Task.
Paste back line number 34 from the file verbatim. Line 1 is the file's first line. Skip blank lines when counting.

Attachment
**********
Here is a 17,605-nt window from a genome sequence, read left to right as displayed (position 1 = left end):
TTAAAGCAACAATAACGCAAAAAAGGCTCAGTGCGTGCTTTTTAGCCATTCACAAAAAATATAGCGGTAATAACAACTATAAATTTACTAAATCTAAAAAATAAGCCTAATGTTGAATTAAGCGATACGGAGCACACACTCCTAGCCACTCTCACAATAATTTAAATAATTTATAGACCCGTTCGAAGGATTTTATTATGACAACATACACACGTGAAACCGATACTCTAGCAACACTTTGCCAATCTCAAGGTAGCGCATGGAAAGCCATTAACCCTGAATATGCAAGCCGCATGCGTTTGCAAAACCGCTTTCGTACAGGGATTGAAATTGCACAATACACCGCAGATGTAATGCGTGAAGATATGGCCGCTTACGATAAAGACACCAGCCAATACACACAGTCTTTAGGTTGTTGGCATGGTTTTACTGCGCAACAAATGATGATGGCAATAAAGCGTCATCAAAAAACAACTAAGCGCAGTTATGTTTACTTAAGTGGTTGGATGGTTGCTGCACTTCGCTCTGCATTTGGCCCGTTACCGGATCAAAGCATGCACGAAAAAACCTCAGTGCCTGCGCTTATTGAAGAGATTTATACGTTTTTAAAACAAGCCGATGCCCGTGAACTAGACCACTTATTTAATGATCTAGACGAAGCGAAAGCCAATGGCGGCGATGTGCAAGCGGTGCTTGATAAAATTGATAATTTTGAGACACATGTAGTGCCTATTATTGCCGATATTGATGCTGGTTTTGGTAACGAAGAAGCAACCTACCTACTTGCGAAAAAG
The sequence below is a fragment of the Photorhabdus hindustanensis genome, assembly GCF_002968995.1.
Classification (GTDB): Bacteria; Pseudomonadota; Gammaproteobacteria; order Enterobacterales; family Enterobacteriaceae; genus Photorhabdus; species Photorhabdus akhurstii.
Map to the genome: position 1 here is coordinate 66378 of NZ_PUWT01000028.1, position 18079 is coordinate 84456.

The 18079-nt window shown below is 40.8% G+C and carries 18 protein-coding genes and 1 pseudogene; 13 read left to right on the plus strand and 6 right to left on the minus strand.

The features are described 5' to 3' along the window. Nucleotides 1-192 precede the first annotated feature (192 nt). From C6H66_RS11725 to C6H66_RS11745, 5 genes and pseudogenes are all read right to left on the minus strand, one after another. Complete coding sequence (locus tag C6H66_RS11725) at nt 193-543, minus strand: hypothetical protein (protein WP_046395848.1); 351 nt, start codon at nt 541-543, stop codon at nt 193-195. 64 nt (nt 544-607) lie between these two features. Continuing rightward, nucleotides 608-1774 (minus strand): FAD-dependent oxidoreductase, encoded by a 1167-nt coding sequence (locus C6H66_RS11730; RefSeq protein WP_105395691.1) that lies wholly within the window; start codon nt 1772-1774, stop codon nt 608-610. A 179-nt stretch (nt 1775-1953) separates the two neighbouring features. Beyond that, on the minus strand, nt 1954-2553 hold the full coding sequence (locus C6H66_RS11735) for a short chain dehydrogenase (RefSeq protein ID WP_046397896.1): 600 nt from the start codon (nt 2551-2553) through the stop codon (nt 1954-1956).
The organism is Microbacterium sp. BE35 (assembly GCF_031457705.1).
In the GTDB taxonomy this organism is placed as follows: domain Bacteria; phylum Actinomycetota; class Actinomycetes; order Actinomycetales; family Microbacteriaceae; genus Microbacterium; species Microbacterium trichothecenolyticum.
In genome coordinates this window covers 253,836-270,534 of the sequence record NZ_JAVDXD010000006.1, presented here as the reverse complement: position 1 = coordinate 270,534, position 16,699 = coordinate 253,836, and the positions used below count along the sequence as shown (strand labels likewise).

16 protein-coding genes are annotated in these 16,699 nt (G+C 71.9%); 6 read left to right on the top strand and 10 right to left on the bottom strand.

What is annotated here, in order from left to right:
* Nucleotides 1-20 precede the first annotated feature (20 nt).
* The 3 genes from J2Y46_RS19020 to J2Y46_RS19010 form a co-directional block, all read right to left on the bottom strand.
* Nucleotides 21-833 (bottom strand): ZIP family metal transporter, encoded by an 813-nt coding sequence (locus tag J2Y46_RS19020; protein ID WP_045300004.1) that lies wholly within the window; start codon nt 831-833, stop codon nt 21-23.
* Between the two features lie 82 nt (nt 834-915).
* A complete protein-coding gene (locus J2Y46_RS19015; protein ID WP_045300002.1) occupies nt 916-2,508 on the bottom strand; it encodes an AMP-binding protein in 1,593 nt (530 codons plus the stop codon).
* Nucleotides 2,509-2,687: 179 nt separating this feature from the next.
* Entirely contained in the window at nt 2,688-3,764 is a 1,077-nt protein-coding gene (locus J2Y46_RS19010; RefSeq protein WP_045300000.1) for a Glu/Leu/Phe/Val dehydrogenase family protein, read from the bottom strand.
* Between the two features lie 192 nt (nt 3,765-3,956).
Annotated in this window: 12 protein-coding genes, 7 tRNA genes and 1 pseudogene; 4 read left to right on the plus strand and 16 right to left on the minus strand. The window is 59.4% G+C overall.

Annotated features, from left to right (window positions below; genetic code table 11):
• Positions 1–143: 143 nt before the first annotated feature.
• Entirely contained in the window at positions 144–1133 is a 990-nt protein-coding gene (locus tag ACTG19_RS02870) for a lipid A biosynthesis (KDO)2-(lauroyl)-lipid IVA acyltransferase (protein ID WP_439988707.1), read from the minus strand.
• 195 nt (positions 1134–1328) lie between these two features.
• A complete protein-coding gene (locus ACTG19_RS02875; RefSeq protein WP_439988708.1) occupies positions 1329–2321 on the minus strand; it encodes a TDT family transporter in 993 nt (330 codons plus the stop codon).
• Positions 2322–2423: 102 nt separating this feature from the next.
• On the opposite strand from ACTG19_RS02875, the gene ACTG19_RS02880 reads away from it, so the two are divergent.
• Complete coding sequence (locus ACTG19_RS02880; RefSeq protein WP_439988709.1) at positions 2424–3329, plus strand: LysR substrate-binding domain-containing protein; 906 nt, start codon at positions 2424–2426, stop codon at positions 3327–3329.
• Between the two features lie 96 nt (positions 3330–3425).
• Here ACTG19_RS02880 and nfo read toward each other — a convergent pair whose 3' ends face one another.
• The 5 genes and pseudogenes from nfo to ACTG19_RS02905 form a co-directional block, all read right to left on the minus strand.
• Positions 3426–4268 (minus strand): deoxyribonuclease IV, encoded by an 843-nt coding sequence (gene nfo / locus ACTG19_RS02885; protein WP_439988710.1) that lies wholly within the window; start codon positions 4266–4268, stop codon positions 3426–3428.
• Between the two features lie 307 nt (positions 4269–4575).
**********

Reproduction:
• Between the two features lie 307 nt (positions 4269–4575).